With a wonder year of discoveries, historic feats, and bummers in the rear view mirror – and plenty of mettle to continue exploring – Opportunity ended 2014 quietly working in a temporary back-up mode, as her colleagues on Earth ramped up for the mission's marathon adventure to come in 2015.
At the American Geophysical Union meeting, the Curiosity mission announced that an instrument had finally definitively detected methane in Mars' atmosphere. It exists at a low background level, but there was a spike to about ten times that, which lasted for a couple of months before disappearing. What that means is unclear.
Opportunity is continuing its drives along the rim of Endeavour toward Marathon Valley. Larry Crumpler tells us what to expect as the rover continues its journey.
There have been tons and tons of HiRISE images of the Curiosity landing region, and it has taken quite a lot of work for me to find, locate, and catalogue them. This post is a summary of what I've found; after four revisions and updates, it's now version 2.0 of the list.
With the announcement of Curiosity's detection of methane on Mars, Nicholas Heavens gives us a guide to the history of methane detection on Mars, a discussion of its scientific significance, and a few things to consider when hearing about and asking about the detection.
Last month, the Earth's longest-lived and most traveled robot on another planet drove into a network of fractures the likes of which the scientists had never seen before on Mars and wound up working there through the end of the month – and then something not completely unexpected happened.
Posted by Casey Dreier on 2014/11/26 11:54 CST
See Bill Nye, Europa scientist Kevin Hand, and Mars scientist Michael Meyer speak at a special event on Capitol Hill on December 2nd.
Posted by Larry Crumpler on 2014/11/25 11:01 CST
Larry Crumpler returns with an update on Opportunity's recent activities, and its road ahead.
Posted by Emily Lakdawalla on 2014/11/19 07:50 CST
At Pahrump Hills, Curiosity is becoming the field geologist she was intended to be.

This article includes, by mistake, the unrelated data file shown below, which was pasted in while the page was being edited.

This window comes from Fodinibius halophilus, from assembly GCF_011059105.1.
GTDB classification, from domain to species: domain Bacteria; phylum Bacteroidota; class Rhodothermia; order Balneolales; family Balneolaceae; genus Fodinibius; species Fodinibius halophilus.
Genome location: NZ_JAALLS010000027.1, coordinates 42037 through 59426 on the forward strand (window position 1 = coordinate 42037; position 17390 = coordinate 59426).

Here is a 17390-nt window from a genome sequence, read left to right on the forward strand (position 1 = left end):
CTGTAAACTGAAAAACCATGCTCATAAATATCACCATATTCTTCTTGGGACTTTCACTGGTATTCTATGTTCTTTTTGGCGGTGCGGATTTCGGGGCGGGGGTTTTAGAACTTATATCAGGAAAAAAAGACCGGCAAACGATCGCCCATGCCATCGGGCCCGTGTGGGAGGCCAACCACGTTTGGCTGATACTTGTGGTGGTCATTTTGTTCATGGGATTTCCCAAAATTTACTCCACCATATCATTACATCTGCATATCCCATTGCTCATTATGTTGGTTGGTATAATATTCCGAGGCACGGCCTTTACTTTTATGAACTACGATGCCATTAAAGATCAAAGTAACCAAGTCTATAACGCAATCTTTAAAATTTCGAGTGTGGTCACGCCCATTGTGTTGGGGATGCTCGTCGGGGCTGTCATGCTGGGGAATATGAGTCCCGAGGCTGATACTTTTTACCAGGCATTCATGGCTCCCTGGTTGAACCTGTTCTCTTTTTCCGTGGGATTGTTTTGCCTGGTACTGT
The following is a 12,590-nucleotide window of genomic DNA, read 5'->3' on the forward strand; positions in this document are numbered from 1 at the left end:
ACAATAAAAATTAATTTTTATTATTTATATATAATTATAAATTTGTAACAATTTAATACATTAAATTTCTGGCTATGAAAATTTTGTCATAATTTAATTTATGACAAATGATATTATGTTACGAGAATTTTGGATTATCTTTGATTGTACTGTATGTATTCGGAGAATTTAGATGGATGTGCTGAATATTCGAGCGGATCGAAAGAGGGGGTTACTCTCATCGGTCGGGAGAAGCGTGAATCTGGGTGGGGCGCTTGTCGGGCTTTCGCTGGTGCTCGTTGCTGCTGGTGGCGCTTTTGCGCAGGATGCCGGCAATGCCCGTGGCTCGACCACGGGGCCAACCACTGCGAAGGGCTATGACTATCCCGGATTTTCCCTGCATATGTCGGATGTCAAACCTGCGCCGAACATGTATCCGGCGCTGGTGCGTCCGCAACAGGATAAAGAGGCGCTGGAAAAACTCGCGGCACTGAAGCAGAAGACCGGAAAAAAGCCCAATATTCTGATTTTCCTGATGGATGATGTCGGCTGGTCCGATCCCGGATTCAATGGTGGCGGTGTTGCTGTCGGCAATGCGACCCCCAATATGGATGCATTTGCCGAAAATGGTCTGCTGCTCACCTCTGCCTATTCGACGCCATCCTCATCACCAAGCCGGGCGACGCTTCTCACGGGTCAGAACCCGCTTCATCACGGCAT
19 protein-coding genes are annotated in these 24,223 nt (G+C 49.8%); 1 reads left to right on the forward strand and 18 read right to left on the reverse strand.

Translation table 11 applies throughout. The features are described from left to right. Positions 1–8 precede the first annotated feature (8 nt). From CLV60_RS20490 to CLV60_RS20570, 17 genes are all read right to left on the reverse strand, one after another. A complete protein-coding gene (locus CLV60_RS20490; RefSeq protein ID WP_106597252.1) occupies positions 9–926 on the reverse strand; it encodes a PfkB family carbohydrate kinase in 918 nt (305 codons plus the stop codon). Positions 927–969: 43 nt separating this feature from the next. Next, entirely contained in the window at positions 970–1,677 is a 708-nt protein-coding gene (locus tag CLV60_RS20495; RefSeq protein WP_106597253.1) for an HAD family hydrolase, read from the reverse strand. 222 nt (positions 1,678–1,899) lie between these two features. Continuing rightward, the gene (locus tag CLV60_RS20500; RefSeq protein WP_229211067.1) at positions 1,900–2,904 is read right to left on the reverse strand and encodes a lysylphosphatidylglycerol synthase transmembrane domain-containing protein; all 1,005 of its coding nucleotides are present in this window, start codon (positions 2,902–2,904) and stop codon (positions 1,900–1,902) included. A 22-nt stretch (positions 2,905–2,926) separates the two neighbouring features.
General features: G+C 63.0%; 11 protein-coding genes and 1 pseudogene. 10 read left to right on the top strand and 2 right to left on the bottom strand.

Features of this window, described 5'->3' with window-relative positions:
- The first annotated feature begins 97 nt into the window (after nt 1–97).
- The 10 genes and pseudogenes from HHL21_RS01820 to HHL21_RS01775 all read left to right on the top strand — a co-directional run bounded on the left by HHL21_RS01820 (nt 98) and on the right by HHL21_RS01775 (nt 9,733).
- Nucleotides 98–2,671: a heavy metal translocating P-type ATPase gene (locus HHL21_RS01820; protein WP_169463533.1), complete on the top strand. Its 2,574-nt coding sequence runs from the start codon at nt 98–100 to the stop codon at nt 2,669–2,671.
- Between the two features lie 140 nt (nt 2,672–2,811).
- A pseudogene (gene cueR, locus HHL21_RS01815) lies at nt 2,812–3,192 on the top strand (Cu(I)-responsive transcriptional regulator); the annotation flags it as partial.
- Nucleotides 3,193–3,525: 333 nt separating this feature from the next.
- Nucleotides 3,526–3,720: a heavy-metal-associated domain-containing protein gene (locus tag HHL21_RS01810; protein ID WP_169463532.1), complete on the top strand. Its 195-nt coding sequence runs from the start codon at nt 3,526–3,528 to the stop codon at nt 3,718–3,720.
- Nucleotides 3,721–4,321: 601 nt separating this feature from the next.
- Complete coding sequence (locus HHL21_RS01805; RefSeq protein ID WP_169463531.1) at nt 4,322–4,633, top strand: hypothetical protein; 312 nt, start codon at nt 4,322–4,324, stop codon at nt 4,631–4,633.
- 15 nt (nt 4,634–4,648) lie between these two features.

Posted by A.J.S. Rayl on 2014/11/04 10:02 CST
As winds whirled and converged to the west of Endeavour Crater, Opportunity's power dropped dramatically in October, but the Mars Exploration Rover (MER) pressed on. By month's end, the robot field geologist had completed her assignments – including capturing the first close-in shot of a comet from the surface of the Red Planet – and was roving onward through the darkness, driving the mission into the 130th month of what started out more than 10-and-a-half years ago to be a 3-month tour.
It's been two weeks since comet Siding Spring passed close by Mars, and six of the seven Mars spacecraft have now checked in with quick looks at their images of the encounter. I round up all the results.
At the Geological Society of America conference this week, Curiosity scientists dug into the geology of Gale crater and shared puzzling results about the nature of the rocks that the rover has found there.
The nucleus of comet Siding Spring passes close by Mars on Sunday, October 19, at 18:27 UTC. Here are links to webcasts and websites that should have updates throughout the encounter.
Curiosity spent a total of four weeks at Confidence Hills, feeding samples to SAM and CheMin several times. On two weekends during this period, the rover's activities were interrupted by faults with the robotic arm. Curiosity drove away from Confidence Hills on sol 780, and is ready to observe comet Siding Spring over the weekend.
Opportunity will become a comet flyby mission beginning in mid-October. The comet Siding Spring will zoom past Mars at a distance of about 135,000 km on October 19.
Today the Mars Orbiter Mission released a nice four-image animation of teeny dark Phobos crossing Mars' huge orange disk. Mars Orbiter Mission joins a long line of Mars missions that have produced images of Mars and Phobos together.